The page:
“Nuclear ‘Breakout’: Risks and Possible Responses,” by Andrew Mack, Department of International Relations, http://rspas.anu.edu.au/ir/working%20papers/97-1.pdf, June 1997.
“Just-in-time nukes,” The Acorn, http://www.paifamily.com/opinion/archives/000769.html, 24 May 2004.
“Re: Tokyo Needs Nukes,” by Jonah Goldberg, The Corner, http://www.nationalreview.com/thecorner/05_02_13_corner-archive.asp#056263, 15 February 2005.
One of Japan Unbound‘s claims is that the U.S. has been pressuring Japan to build an atomic bomb. A post at the Corner implies this isn’t as far-fetched as it seems
From a well-placed military research guy:
Jonah: Japan is classified as a “Virtual Nuclear State”. They have developed a complete nuclear fuel cycle (including plutonium breeding and extraction) but have only refrained from developing nuclear weapons because of the cultural stigma involved. North Korea’s antics over the last decade have been eroding this cultural taboo at an ever-increasing rate. Serious analysts of Japan’s nuclear industry argue (including a very senior member of the National Security Council) that Japan could go nuclear within six weeks of deciding to do so.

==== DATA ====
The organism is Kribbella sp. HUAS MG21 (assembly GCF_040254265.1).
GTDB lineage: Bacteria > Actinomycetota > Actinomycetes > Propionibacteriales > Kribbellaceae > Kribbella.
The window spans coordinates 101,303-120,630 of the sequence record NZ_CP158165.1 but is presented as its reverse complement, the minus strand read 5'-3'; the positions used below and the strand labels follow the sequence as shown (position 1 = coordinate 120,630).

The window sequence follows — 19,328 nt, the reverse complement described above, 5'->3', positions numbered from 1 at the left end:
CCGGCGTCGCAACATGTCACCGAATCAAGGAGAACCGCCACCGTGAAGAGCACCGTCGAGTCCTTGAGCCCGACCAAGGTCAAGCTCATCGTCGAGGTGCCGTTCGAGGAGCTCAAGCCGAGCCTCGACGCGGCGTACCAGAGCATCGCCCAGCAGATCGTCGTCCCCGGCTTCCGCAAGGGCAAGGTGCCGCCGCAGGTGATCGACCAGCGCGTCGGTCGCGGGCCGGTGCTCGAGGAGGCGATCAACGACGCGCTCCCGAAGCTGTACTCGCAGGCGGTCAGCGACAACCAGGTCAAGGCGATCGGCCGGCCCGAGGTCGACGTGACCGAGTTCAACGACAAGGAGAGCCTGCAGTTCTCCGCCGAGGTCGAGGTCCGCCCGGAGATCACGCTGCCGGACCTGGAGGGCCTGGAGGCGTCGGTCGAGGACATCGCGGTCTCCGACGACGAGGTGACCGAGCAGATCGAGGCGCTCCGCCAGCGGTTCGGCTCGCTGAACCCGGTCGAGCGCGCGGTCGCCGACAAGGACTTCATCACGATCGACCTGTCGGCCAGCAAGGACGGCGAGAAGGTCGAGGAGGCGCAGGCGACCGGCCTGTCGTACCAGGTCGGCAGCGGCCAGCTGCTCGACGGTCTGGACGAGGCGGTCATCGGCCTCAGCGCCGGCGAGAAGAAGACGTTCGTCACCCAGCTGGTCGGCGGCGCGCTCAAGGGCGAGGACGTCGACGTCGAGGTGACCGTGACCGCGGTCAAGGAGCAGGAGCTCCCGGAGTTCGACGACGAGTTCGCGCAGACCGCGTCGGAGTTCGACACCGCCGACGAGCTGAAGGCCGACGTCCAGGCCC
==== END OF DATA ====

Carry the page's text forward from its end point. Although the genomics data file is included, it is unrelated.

Also, Japan has several delivery systems, including a orbital rocket that could be developed into an ICBM rather quickly.
Fear is a dangerous thing. Especially when you are a couple of hundred miles from a madman.
More on the concept of virtual nuclear weapons states (emphasis original)
States that have both the technical expertise to make nuclear weapons and large stockpiles of plutonium are sometimes called ‘virtual’ nuclear weapons states. They are able to ‘go nuclear’ far more quickly than states which would have to produce fissil material from scratch.
Acorn blog earlier chimed
Taiwan could be the first ‘virtual’ nuclear state to cross the Rubicon. The balance of conventional forces is still in Taiwan’s favour, but the Mainland is fast beefing up its strike capability, investing in both enhanced air and naval power.
Virtual nuclear states are in a powerful position. They can use their virtual status both ways, gaining diplomatic benefits from being “peaceful” while using the possibility of going nuclear as a threat.